There are various estimates out there about the amount of gold contracts that will need to be sold in order to bring the funds down to the respective weighting in gold so as to bring themselves into alignment with the new changes to a couple of the indices. I will not bore you with the details but suffice it to say, this is where the selling is coming from. It was also probably given a good kick lower by the appearance of more of the usual selling as gold neared the $880 resistance level. I will say one thing about all this – if you really know the fundamentals of a market and if those fundamentals are bullish, then you can take advantage of the short-sighted stupidity of the funds as their actions present opportunity for traders of convictions who are also well-capitalized. If they insist on indiscriminately throwing away everything of value even at prices below value, then use that to your advantage. The simple fact is that these bozos are here to stay so smart traders (you know – the ones who actually use their brain to trade) will adapt to their presence.
Technically, and take this with a grain of salt because of the reasons mentioned above concerning the index rebalancing, gold has stalled out at $880 and is probing for buying support. The last two days have seen that emerge below the $840 level. That will need to continue to prevent further technical damage to the market as it is now trading below the 10 day moving average (short term bearish) and is threatening to close below the 20 day moving average (again – short term bearish). It is still above the 40, 50 and 100 day moving averages so the longer term is friendly. The area near $830 is very important from a technical perspective as it must hold to prevent a break down due to fund liquidation which will occur should shorts be able to shove it below this level and hold it there as there are sell stops under that level. The onus is on the bulls to prove their mettle.
It did not help paper gold any that the mining shares seem to be confirming the bearish divergence that has been showing up among some of the technical indicators on the HUI and the XAU. The HUI needs to hold the 263-260 level on a closing basis to keep the chart from turning negative. The XAU needs to hold the 107 level to also keep things looking up for the bulls.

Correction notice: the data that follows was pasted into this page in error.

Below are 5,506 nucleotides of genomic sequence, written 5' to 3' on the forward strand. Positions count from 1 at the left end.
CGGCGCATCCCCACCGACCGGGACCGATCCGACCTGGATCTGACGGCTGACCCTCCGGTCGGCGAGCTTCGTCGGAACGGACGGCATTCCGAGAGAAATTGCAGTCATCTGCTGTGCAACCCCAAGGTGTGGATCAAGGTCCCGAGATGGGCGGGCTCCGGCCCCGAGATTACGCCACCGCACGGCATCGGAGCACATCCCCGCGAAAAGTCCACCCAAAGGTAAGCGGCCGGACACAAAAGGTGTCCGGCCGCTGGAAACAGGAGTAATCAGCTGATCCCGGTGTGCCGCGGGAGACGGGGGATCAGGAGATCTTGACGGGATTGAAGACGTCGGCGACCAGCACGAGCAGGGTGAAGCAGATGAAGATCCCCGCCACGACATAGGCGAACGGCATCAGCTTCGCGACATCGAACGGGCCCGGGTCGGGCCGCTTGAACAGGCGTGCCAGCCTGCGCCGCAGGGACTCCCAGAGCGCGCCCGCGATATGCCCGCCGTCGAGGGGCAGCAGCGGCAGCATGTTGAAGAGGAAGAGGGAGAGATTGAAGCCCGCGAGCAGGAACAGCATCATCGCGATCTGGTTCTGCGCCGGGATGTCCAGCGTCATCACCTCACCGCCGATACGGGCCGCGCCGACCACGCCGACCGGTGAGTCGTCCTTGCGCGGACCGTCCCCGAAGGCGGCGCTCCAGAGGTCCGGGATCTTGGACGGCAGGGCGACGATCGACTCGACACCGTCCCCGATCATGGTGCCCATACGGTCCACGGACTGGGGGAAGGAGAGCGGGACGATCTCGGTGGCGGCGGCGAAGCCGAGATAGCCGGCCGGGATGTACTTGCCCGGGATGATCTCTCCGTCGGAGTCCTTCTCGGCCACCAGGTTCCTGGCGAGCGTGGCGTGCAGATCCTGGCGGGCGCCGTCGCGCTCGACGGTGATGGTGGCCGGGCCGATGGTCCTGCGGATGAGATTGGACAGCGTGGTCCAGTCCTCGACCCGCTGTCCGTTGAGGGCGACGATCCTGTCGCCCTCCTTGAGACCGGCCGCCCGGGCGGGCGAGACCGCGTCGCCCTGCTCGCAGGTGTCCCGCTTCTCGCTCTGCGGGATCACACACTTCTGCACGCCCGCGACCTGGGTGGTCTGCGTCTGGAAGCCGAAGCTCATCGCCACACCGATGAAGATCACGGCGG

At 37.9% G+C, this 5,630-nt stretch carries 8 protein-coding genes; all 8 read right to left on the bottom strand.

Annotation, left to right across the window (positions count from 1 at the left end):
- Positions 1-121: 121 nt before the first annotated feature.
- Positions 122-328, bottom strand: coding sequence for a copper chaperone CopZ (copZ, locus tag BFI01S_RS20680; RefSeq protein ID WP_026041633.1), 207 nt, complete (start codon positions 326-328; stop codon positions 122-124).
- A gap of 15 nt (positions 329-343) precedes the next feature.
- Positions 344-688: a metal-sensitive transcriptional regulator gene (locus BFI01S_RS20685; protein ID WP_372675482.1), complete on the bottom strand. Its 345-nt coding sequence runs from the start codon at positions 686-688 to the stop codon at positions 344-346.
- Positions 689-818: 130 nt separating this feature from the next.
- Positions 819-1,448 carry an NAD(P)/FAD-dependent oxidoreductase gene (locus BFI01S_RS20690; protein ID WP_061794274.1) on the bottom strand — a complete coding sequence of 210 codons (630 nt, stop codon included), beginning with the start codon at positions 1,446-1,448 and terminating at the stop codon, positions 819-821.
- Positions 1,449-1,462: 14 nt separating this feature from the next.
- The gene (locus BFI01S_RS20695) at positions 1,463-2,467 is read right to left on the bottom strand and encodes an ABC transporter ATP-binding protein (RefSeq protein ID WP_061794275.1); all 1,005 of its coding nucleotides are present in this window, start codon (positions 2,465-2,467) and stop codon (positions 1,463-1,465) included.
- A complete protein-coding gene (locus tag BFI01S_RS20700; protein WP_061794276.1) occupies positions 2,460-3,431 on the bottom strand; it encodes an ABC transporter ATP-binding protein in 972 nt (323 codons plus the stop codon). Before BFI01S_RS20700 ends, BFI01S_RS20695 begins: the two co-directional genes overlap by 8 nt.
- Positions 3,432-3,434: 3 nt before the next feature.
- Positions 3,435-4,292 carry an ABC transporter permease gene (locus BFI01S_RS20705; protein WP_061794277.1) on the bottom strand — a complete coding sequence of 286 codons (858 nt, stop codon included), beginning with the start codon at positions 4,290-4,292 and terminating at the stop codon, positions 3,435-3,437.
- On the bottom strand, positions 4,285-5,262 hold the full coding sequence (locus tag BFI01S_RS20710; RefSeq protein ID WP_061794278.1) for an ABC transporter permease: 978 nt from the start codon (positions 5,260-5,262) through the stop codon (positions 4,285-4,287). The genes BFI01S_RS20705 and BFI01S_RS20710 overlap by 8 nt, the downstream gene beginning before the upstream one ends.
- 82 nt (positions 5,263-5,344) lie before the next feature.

The commodity currencies were blasted today which is to be expected considering that most of the commodity world was also beaten with an ugly stick. We will want to watch the Aussie, Kiwi and Loonie to see how they act during this price dip. If they can garner enough fresh buying to push up through the 100 day moving average, then I will feel a lot better about a bottom in the entire commodity complex. Right now, things look iffy. Some individual markets have nice price charts forming for bullish moves while others are still suspect. By the way, palladium did manage a close over the $200 level although not in a fashion strong enough to yet make a believer out of me. It has a nice rounded bottom formation alongside of a larger double bottom potential but needs to get above the 100 day moving average or at least manage a stronger close over the $200 level. The reason I mention it is because it and platinum would seem to have some of the worst fundamentals going for them among the metals so if they can bottom, it will certainly not hurt the case for gold. I should mention there is some chatter than platinum has become too cheap in relation to gold – same goes for silver… that may bring on silver/gold and platinum/gold spreading.
The Dollar was weaker against just about all of the other majors with the exception of those commodity currencies. This was not yen carry trade unwinding that occurred today because while the yen was higher, so was the Euro, Swissie and Pound Sterling.
Crude oil has confirmed the resistance at $50 which I mentioned yesterday and looks to have stalled out for now. It looks like the funds were able to defend their short positions near the 40 and 50 day moving average. The next test will be to see if it can bounce off the confluence of the 10 and 20 day moving averages near the $42.50 level or whether the bears can push it down through those. Failure there and it should attempt a retest of the potential double bottom near the $35.50 level. A bounce from there will have some believing that a long term bottom has been put in.
Bonds showed further signs of weakness today but the downward collapse looks to have halted for now. We might very well get a bit of a more orderly market in the bonds with some good two-sided trading instead of the lop-sided one way trading in there that we have seen of late. After all, a 9 point vertical run up followed by a 9 point vertical meltdown does not exactly qualify for an “orderly” market.
Click chart to enlarge today’s hourly action in Gold in PDF format with commentary from Trader Dan Norcini